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Why Religion Is Better Than Secular Ethics For Human Rights


1947-2014 (Archived)
Jun 17, 2004
by Rabbi Alana Suskin
Secretary, Rabbis for Human Rights - North America

Anat Biletzki, past chairperson of the Israeli human rights organization B'tselem, recently suggested in the NYT blog ("The Sacred and the Humane") that "religion, even when indirectly in the service of human rights, is not really working for human rights." Given B'tselem's long history of working with organizations like Rabbis for Human Rights, I find her argument puzzling, and as a religious human rights advocate myself, I philosophically disagree with Biletzki.

Biletzki argued that there is a profound difference in the way that the secular and the religious approach the source of authority for human rights, and that, ultimately, the person of faith's defense of human rights is inferior to that of the secular person's. She believes that the source of authority for the secular person is, "her claim to reason, her proclivity to emotion, and her capacity for compassion ... leaving us open to discussion, disagreement, and questioning," whereas the authority for the religious person is God's commandment. What she concludes is that there is no real "human right" under God's commandment because if God commands us to renounce human rights, then that is required. As she says, "Had God's angel failed to call out -- "Abraham! Abraham!" -- Abraham would have slain Isaac."

Can it be true that religious people are a sort of automation for God's whim? Would a religious person abandon his or her conscience to ignore the pain of human beings should God command it?

While I can't speak for all faiths, the answer is clearly, "No." Within Jewish tradition there are clear precedents of arguing with God. Contrasting the account of Abraham's blind obedience that Biletzki references, there is another story in Genesis 18, where we find Abraham arguing with God about the destruction of Sodom and Gomorrah, demanding of God: "Will not the Judge of the earth do justly?" In the Torah portion that Jews read just last week, Parshat Pinchas (Numbers 25:10 - 30:1), we learn about five young women, who challenged an inheritance law in the Torah. God admitted the justice of their claim and changed the law. In the Jewish tradition, starting in the Torah, there is a strong current of approbation for the faithful Jew who challenges God.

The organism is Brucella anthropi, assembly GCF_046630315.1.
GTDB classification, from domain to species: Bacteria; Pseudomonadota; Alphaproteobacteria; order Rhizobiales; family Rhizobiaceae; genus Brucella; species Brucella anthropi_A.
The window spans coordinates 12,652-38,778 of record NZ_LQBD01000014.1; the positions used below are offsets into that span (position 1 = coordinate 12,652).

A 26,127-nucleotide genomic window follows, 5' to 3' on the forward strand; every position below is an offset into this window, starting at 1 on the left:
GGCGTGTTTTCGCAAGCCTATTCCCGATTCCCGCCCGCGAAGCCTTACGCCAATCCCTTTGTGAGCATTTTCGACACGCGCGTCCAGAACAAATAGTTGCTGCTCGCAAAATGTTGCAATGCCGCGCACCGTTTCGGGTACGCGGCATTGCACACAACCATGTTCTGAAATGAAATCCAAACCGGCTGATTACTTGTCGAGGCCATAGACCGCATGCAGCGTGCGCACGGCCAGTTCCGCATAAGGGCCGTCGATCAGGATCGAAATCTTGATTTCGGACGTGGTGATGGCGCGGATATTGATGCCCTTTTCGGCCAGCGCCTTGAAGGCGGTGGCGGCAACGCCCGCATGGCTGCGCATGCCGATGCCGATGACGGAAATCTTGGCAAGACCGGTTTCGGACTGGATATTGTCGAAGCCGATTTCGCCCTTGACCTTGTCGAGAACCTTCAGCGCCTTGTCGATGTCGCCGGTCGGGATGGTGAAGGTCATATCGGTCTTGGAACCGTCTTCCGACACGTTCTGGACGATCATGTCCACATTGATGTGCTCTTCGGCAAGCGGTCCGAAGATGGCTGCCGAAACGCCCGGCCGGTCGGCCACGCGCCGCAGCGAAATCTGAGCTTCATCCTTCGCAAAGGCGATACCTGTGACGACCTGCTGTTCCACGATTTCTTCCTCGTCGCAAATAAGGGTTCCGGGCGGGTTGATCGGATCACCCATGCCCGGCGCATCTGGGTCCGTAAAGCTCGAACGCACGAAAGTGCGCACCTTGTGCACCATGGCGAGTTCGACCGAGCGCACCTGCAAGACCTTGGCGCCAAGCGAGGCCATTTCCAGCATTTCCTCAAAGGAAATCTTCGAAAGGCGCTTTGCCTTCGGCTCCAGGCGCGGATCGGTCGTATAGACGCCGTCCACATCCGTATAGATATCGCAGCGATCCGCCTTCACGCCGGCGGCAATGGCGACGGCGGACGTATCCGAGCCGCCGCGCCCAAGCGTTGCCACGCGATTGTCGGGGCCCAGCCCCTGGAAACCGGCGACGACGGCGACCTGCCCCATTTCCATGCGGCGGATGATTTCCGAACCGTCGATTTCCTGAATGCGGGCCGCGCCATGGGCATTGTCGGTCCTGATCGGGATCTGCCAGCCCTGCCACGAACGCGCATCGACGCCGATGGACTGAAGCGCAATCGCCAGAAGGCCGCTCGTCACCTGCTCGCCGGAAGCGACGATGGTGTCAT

If religion doesn't make us automata, does the secular world offer a better basis for morality and "true" human rights? Philosophers in the field of ethics have not been terribly successful at pinning down a rational basis for ethical behavior. Secular morality hasn't any more to do with reason -- and perhaps less -- than those of the religious person. Each and every one of us lives in a society that determines our feelings of what is "natural," "right" and "rational." These cultural biases are difficult to examine because they are like water to a fish -- so ubiquitous and so pervasive, we simply do not notice them. Are the norms of one's society,which are so deeply embedded within us that they feel "natural," a compass toward what is right and good?

Religion offers us a place to stand and examine the cultures in which we live. When we live and breathe the ways of our faith, it gives us a compass by which to measure societal norms as separate from ourselves. In contrast, examining the beliefs of one's society without chalking them up to what is "natural" is like trying to rebuild a boat while it is sailing. Perhaps that is why it was people of faith who led the fight for universal suffrage in the U.S., why Gandhi is revered for his nonviolent revolt against the British in India, and why the Rev. Martin Luther King Jr. is a hero to people of all colors throughout the world for his stand to unionize African-Americans and support their fight for dignity and civil rights. Certainly, in the west, the struggles for equality and dignity are deeply rooted in the Abrahamic traditions of law and justice. Would our societies be places in which the fight for human rights was possible if we did not have a tradition of thousands of years asking, "Will not the Judge of the earth do justly?"

Finally, if God commanded (for example) a faithful Jew to do something immoral, would that person do so? If, in general, the Judge of the earth does do justly, then if a command seems unjust, we must think deeply about whether the command is actually immoral. If we conclude that it is, then we must also ask if we have misunderstood it. And indeed, we find that the history of Jewish law, is not just the text as written in the scrolls of the Torah, but rather is a development of a body of law that responds to history via those scrolls, constantly asking: Is this right? Is this just?

Religious practice is based on the assumption that God desires the just and the good. Thus, suggesting that the religious are bound to do whatever God says even if God commands us to do something immoral makes no sense. It is, as the philosophers say, a counterfactual. Given that we are humans prone to mistakes, we may err in our understanding of what is just, but such a command cannot exist. I hope it is not too presumptuous to suggest that this may be true for other faiths, as well. My faith tradition commands us, over and over, that we must be holy because God is holy, that we must do justly because God is just, and that we are obligated to provide for the poor, lift up the weak and free the bound. Is that not a basis to speak about human rights?

Far more powerful than choosing to guard human rights, the religious have an obligation to protect them.



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